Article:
New code is legacy code

My series about naming as a process is really about design. It focuses on design in legacy code. That has sparked people to ask about new code.

What about new code? Why not start with intent? I was taught to pseudocode or model, so that I could focus on the intent first. Then I don’t need all this after-the-fact concept discovery stuff.

  1. I always write new code with intent.
  2. I am never wrong about my intent.
  3. I’m never right either.

The problem is that I’m human and so is my thinking. Human thinking is fundamentally an associative memory game. We activate some set of memories and perceptions, and make new connections between them.

Our ability to think is limited by the size of our working memory. Which is tiny.

So I think of the best idea I can. I use my entire memory and Big Ol’ Brain to think about the problem and its solution. I write it down. I may use pseudocode or a model, but I find code-code to be the most expressive medium for expressing a program (if not, then the language needs a re-design).

The instant that idea is out of my mind it frees up all of my working memory. Now that full initial idea enters my perceptual sphere. It is fully present in my thought set, yet still leaves my working memory free.

In this instant I become a cyborg. Part of my memory is stored in my brain. Part is stored in my environment. Part of my thinking is happening outside my brain. I’m more thinking-capable (smarter) than I was before.

I fill the now-free human part of my brain. I activate new memories (other sections of the code, prior projects, other conversations with clients or other devs, etc). That invariably gives me a more refined idea.

Which I also want to write down, but now I’ve got a thought that depends on both things within myself and the existing code. It’s exactly the legacy coding situation.

Now I want to change the code to incorporate the new idea (write it down), yet still maintain all the original ideas that were in the first writing, even though those ideas are no longer in my head (because my head is full of the ideas necessary to maintain the new idea).

And so I refactor mechanically. I change the code in a way that requires no thinking so I don’t have to dump memory (and my brilliant new insight) in order to make space. I change the code using techniques that are error-proof so I don’t lose any of the ideas that were present in the original writing.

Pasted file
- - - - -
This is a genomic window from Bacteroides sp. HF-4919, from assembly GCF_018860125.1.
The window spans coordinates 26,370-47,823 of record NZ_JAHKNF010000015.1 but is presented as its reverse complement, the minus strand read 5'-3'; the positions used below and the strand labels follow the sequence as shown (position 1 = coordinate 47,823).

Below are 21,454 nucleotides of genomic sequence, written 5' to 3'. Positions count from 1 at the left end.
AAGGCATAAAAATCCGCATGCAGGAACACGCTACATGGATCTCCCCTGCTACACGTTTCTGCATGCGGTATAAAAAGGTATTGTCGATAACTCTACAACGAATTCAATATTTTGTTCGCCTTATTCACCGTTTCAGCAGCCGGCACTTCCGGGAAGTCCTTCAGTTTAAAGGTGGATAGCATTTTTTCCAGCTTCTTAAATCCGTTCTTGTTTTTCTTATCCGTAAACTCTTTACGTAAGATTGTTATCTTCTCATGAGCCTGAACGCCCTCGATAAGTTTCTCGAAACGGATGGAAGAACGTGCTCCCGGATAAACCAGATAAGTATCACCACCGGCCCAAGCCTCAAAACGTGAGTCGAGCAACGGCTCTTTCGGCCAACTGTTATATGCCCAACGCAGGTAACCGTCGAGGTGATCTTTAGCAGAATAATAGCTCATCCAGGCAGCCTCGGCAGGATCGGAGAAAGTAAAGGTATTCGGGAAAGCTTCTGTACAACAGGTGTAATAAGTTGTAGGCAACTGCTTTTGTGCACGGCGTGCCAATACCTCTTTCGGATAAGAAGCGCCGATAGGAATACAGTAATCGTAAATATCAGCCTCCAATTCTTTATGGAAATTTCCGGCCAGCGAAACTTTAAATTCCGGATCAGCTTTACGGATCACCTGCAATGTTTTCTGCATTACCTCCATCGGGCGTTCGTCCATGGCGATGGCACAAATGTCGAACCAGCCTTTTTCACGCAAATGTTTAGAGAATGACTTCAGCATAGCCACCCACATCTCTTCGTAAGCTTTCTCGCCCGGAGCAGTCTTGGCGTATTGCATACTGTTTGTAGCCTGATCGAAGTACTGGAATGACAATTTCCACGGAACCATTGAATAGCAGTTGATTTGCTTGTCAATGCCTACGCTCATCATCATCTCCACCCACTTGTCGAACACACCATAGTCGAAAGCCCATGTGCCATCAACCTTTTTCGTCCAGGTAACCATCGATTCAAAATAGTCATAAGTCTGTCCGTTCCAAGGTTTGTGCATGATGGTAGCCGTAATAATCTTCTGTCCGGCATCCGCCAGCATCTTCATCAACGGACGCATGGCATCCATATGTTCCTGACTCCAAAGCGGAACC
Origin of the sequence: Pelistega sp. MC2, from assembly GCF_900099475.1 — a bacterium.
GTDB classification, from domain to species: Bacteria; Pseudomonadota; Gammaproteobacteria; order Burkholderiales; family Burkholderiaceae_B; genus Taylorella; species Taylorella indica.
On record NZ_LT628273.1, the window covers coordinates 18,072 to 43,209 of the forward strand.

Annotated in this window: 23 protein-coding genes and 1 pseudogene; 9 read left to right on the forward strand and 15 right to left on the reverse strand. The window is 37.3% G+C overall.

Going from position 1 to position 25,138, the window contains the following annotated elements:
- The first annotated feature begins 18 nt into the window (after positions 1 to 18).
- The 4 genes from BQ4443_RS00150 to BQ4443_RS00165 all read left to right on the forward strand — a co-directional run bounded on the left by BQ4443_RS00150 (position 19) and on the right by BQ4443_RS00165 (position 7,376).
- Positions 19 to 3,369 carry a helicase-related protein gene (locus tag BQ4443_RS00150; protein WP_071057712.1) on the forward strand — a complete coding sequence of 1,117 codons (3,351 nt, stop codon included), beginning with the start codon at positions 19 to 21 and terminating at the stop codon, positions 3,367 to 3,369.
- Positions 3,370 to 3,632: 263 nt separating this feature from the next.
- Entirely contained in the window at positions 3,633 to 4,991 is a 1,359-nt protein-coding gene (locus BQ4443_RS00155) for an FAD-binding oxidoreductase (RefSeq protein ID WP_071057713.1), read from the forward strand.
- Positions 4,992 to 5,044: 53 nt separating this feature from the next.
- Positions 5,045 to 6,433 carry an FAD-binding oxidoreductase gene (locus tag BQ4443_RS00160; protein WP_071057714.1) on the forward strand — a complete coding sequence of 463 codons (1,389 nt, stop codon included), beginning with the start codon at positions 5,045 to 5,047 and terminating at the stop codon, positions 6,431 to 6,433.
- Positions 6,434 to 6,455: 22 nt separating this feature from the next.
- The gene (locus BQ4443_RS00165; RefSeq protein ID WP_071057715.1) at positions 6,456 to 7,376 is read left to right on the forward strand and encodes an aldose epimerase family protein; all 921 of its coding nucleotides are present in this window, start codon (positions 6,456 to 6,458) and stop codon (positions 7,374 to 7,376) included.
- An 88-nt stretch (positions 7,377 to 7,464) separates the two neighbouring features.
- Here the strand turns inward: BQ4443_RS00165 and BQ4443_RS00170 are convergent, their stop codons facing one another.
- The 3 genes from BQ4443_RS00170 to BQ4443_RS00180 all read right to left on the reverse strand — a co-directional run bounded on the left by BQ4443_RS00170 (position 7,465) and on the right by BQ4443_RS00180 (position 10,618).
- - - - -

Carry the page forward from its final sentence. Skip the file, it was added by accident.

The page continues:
If the first idea is incomplete, then pseudocode!

That used to be good advice. Pseudocode and modeling languages existed for a reason. They sacrificed precision in order to increase plasticity.

This was a perfect trade-off. The details were going to be wrong anyway. They let you put more of the idea into a single perceptual field. They gave you a bigger cyborg brain.

The spirit of the advice was simple:

  • The medium for your initial thinking limits how well you can think.
  • The most important trait for a medium is expressiveness.
  • The second-most important trait is plasticity.

Modern expressive languages + the refactoring IDE changed everything.

Once I have zero-thought mechanical refactorings, changing code is actually easier than changing pseudocode or modelling languages. The code is more plastic than its abstraction!

Once my language has an extensible set of abstractions its expressiveness is unbounded. With a modern IDE I can even get dynamic views of the code (collapse method bodies, go to definition, go to callers, etc). This allows me to have both more detail and more conceptual information in my perceptual sphere at once.

And code remains the most authentic representation of code. It turns out a ton of insights come from those little details. They show the rough spots in the big ideas that cause us to re-think the big ideas. That’s why everyone changed their designs as soon as they translated them from models to code. precise implementation gives precise feedback.

So the spirit of the advice remains true. It’s just that the optimal medium used to be a model and now it is the code. Because our coding tools got better.

It’s legacy all the way down

New code is legacy code the instant your working memory is free of it and can have the next idea. As long as you are human (or a human cyborg).

One thought on “New code is legacy code”

  1. I love that you mention that expressive language + refactoring IDE change everything.
    Not knowing these is a bit like competing in height jump before Fosbury!
    In my experience with C++ though, even doing the refactoring manually (applying recipes form Martin Fowler's Refactoring book) works well enough.
    Thanks for this post

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